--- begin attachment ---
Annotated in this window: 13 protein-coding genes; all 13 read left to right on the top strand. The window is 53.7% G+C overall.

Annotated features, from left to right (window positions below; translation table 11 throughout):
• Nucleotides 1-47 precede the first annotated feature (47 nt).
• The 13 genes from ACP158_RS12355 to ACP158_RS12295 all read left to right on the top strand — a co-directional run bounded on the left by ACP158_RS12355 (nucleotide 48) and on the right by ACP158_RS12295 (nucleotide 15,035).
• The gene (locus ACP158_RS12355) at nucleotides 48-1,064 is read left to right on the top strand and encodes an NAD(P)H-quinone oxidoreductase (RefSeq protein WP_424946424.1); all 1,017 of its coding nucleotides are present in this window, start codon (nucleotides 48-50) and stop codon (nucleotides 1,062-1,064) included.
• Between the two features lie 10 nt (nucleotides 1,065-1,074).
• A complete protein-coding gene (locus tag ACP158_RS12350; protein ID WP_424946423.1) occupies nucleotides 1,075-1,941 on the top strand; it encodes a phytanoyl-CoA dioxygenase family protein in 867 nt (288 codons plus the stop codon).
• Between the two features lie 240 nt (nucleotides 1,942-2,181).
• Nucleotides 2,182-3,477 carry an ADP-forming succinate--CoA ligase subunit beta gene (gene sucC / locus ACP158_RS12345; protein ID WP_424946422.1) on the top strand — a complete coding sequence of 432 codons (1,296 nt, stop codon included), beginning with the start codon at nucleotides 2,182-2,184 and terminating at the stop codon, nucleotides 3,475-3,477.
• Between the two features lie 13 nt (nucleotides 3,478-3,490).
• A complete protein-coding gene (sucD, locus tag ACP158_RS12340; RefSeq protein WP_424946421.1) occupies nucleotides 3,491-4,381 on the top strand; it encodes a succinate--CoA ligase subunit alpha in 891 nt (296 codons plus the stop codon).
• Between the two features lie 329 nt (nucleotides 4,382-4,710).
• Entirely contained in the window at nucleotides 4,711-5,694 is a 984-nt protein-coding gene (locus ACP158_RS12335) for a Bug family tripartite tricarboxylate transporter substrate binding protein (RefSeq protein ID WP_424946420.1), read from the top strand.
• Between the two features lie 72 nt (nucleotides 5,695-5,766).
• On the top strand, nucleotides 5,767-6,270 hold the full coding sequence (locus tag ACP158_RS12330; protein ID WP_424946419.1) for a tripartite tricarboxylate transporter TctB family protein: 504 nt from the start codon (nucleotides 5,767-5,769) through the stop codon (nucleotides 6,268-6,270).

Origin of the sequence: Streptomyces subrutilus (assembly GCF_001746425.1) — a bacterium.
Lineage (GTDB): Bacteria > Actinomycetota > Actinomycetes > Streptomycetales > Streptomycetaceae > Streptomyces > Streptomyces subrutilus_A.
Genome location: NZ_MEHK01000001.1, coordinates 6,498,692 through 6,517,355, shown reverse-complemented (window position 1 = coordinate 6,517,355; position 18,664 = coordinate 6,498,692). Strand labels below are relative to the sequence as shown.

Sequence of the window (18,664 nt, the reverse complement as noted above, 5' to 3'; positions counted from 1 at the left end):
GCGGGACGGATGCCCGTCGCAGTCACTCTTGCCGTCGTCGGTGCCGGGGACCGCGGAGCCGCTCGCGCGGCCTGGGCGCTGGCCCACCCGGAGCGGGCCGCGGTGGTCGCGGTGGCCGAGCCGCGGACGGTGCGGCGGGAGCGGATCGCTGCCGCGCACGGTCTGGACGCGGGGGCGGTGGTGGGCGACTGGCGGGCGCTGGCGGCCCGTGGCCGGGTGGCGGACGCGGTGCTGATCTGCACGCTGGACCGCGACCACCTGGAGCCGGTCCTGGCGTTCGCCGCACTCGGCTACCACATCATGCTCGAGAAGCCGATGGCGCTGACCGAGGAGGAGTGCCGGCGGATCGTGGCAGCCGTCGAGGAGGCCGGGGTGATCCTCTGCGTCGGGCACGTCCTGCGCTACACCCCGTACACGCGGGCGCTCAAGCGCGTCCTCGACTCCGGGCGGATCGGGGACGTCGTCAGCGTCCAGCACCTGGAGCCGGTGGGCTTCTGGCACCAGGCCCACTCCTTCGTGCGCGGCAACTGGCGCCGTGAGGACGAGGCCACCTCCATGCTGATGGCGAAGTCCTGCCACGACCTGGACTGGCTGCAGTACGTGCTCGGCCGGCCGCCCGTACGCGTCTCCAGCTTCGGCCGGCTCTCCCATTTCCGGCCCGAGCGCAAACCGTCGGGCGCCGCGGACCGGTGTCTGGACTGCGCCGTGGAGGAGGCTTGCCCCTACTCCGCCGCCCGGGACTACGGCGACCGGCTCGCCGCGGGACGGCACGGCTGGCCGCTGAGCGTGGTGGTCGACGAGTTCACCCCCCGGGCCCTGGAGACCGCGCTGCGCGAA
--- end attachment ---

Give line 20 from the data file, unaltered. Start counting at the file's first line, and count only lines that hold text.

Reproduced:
GCGGGACGGATGCCCGTCGCAGTCACTCTTGCCGTCGTCGGTGCCGGGGACCGCGGAGCCGCTCGCGCGGCCTGGGCGCTGGCCCACCCGGAGCGGGCCGCGGTGGTCGCGGTGGCCGAGCCGCGGACGGTGCGGCGGGAGCGGATCGCTGCCGCGCACGGTCTGGACGCGGGGGCGGTGGTGGGCGACTGGCGGGCGCTGGCGGCCCGTGGCCGGGTGGCGGACGCGGTGCTGATCTGCACGCTGGACCGCGACCACCTGGAGCCGGTCCTGGCGTTCGCCGCACTCGGCTACCACATCATGCTCGAGAAGCCGATGGCGCTGACCGAGGAGGAGTGCCGGCGGATCGTGGCAGCCGTCGAGGAGGCCGGGGTGATCCTCTGCGTCGGGCACGTCCTGCGCTACACCCCGTACACGCGGGCGCTCAAGCGCGTCCTCGACTCCGGGCGGATCGGGGACGTCGTCAGCGTCCAGCACCTGGAGCCGGTGGGCTTCTGGCACCAGGCCCACTCCTTCGTGCGCGGCAACTGGCGCCGTGAGGACGAGGCCACCTCCATGCTGATGGCGAAGTCCTGCCACGACCTGGACTGGCTGCAGTACGTGCTCGGCCGGCCGCCCGTACGCGTCTCCAGCTTCGGCCGGCTCTCCCATTTCCGGCCCGAGCGCAAACCGTCGGGCGCCGCGGACCGGTGTCTGGACTGCGCCGTGGAGGAGGCTTGCCCCTACTCCGCCGCCCGGGACTACGGCGACCGGCTCGCCGCGGGACGGCACGGCTGGCCGCTGAGCGTGGTGGTCGACGAGTTCACCCCCCGGGCCCTGGAGACCGCGCTGCGCGAA